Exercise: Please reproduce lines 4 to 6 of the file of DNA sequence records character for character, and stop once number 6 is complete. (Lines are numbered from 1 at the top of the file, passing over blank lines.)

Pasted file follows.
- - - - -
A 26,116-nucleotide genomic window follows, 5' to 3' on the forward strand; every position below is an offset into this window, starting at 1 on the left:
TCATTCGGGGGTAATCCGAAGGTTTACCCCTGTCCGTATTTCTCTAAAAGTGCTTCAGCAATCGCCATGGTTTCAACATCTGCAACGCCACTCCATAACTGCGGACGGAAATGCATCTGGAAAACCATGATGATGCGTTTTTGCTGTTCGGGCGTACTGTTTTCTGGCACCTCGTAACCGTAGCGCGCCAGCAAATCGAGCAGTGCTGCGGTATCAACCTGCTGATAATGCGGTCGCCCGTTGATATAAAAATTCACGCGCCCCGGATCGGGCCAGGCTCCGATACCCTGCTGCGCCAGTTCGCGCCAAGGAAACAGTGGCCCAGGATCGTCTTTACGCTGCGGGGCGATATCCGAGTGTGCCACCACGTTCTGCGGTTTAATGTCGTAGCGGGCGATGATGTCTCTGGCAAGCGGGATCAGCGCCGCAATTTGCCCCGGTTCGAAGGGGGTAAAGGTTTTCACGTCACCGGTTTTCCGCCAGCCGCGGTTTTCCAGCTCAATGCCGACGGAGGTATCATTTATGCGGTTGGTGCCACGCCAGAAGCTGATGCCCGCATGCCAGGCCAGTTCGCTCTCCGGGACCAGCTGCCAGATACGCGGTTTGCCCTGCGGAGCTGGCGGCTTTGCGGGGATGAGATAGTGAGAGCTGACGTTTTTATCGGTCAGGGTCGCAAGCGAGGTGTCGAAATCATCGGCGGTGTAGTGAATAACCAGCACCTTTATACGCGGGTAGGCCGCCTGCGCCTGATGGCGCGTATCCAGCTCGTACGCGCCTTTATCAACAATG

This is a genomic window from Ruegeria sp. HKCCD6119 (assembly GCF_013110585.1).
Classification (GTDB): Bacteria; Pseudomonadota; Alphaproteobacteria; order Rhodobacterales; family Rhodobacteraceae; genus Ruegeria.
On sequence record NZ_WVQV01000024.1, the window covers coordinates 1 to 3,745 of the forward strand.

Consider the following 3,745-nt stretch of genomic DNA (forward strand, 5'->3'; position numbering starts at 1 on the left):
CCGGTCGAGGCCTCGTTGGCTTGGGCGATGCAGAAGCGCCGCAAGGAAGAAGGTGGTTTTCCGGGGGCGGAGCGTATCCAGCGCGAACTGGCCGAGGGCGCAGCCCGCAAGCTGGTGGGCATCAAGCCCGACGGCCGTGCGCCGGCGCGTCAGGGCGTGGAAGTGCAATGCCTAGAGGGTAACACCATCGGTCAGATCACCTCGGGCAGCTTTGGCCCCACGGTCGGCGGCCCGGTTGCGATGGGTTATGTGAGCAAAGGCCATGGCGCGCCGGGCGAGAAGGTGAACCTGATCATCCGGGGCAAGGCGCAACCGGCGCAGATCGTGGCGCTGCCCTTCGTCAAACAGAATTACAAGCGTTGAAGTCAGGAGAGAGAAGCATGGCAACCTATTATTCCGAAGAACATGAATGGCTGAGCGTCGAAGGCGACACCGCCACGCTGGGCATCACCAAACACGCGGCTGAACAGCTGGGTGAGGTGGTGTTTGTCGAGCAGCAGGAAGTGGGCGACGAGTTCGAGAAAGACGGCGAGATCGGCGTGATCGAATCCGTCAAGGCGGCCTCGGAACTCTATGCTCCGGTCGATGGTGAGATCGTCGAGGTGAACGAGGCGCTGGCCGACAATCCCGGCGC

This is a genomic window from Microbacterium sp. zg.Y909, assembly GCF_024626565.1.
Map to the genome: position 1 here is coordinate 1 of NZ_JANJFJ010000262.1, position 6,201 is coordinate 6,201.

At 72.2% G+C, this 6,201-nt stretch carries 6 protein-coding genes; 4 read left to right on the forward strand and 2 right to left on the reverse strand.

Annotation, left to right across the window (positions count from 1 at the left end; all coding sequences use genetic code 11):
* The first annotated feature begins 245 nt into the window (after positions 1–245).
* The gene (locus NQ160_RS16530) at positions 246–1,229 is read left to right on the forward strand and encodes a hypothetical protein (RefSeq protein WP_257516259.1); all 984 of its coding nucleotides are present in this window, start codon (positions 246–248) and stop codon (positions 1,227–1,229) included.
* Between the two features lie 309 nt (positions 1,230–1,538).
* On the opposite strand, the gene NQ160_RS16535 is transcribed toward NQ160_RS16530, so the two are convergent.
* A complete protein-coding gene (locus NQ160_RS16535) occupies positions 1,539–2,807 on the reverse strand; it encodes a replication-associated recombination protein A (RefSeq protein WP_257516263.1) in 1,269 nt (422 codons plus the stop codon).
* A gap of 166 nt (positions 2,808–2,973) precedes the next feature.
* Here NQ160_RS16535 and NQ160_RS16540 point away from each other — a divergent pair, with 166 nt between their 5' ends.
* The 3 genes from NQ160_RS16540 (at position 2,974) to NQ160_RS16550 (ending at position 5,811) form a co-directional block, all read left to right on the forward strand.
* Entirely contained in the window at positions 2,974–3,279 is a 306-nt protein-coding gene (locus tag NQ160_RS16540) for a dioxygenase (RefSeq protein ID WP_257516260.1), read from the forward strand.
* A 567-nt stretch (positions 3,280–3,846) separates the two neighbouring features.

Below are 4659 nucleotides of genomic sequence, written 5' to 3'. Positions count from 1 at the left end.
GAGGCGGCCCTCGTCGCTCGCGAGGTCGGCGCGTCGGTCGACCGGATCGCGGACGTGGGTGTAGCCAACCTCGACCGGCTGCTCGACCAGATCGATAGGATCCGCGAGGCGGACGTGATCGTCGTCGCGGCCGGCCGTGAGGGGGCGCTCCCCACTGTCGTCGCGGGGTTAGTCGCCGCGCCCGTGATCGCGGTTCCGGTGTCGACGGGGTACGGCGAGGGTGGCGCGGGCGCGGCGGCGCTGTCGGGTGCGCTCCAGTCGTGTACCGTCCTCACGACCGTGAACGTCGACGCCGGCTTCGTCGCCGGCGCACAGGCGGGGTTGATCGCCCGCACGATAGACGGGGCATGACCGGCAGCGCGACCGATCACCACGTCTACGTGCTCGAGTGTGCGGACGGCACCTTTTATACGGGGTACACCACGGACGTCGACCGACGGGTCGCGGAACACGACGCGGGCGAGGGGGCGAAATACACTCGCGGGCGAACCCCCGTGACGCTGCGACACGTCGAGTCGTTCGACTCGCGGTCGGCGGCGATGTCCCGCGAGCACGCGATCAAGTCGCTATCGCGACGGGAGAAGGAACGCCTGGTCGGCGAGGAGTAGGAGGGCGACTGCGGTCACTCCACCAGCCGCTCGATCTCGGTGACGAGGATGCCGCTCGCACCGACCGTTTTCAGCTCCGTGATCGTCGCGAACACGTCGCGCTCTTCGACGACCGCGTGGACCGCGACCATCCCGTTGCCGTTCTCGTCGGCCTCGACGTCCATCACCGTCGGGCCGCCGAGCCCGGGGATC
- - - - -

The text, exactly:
Classification (GTDB): Bacteria; Pseudomonadota; Alphaproteobacteria; order Rhodobacterales; family Rhodobacteraceae; genus Ruegeria.
On sequence record NZ_WVQV01000024.1, the window covers coordinates 1 to 3,745 of the forward strand.

Consider the following 3,745-nt stretch of genomic DNA (forward strand, 5'->3'; position numbering starts at 1 on the left):